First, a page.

Will Australia’s Hazlewood be fit for World Cup?
Strike bowler Josh Hazlewood is confident he'll have plenty of time to recover from a stress fracture in his back before Australia's defence of the World Cup in England later this year
The paceman, who has taken 72 wickets in 44 one-dayers, has been ruled out of the upcoming limited overs tour of India and the ODI series against Pakistan in the United Arab Emirates that follows.
The 28-year-old quick said he would be having another scan on the damaged back that has kept him sidelined since mid-January in Sydney on Friday and was happy there would be plenty of playing opportunities to get match-fit before June.
"I think, working back (for) the World Cup mostly," he told reporters on Thursday at the Melbourne Cricket Ground, where he helped Australia beat New Zealand in the 2015 final.
"That'll give me plenty of time to get fit for the World Cup and the Ashes.
"There's quite a long build-up ... there's still quite a lot of cricket I can get to before the World Cup actually starts.
"It's already been six weeks and, as I say, we'll know more tomorrow, but everything's feeling pretty good. We'll probably start walk-through bowling in the next couple of weeks if all goes well."
Australia open their title defence in England with a group match against Afghanistan at Bristol's County Ground on June 1.
Australian cricketers provide landmark investment to grassroots cricket
Grassroots cricket clubs throughout Australia stand to benefit from the most significant collective investment from Australian professional cricketers in history.
Up to $30 million from Australian professional cricketers will be invested into community cricket over the coming years through what is known as the Grassroots Cricket Fund.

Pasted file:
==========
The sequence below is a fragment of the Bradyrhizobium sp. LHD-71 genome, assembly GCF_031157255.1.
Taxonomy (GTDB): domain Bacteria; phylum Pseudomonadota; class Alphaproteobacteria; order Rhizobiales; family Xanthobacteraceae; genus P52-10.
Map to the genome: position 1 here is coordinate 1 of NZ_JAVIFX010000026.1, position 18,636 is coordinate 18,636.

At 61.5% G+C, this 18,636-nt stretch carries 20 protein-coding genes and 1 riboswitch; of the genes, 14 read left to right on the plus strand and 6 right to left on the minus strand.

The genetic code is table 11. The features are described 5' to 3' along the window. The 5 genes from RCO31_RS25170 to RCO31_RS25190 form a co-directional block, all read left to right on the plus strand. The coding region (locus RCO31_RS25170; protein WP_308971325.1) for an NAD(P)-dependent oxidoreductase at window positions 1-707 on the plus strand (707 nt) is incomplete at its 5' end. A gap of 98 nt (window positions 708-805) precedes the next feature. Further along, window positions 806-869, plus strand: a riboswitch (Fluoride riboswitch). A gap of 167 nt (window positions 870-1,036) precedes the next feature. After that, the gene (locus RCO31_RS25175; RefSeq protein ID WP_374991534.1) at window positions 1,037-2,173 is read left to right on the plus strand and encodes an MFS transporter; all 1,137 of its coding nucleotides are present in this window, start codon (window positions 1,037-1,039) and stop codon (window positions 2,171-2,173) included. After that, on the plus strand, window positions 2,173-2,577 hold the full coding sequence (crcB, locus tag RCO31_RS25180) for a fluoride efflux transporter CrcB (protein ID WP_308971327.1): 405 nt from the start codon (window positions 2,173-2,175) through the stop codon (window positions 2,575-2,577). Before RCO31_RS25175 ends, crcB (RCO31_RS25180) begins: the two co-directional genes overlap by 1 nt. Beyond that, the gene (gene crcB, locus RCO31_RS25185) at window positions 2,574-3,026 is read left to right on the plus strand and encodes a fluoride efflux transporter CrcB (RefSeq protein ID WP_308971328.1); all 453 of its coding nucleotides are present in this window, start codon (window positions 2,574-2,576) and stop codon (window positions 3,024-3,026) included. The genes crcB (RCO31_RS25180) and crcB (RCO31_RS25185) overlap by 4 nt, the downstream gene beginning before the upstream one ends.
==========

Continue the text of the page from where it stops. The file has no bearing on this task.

The players, the Australian Cricketers Association and Cricket Australia will work in partnership to deliver this vital program, that in year one will focus on providing funds to playing and training facilities that are open to all clubs across Australia and equipment grants to regional, and rural areas in particular, those affected by drought.
Australian pacer Josh Hazlewood says the opportunity to leave a tangible legacy to community cricket is important to all players.
“The players are passionate about giving back to the game that has given us so much. There’s a significant need for investment in grassroots cricket, especially for those communities doing it tough at the moment”, Hazlewood said.
“If we can make the experience of playing cricket better for all cricketers it will go a long way to benefit the game at community cricket right through to those playing at the highest level,” he added.
Melbourne Stars player, Holly Ferling says Australian cricketers are united in delivering the Grassroots Cricket Fund to make cricket more accessible to all Australians.
“We all started out in local clubs, so we know how important it is for young kids to hit, bowl and throw a cricket ball in a safe, welcoming and inclusive environment. This is one small part of how we can give back to the communities who have really shaped us into the people and cricketers we are today,” Holly said.
Clubs from around Australia can apply to the Australian Cricket Infrastructure Fund where the players’ contribution will specifically invest in playing and training facilities such as pitches, ovals, training nets and lighting. Equipment grants focus on providing equipment to regional and rural communities and areas experiencing drought.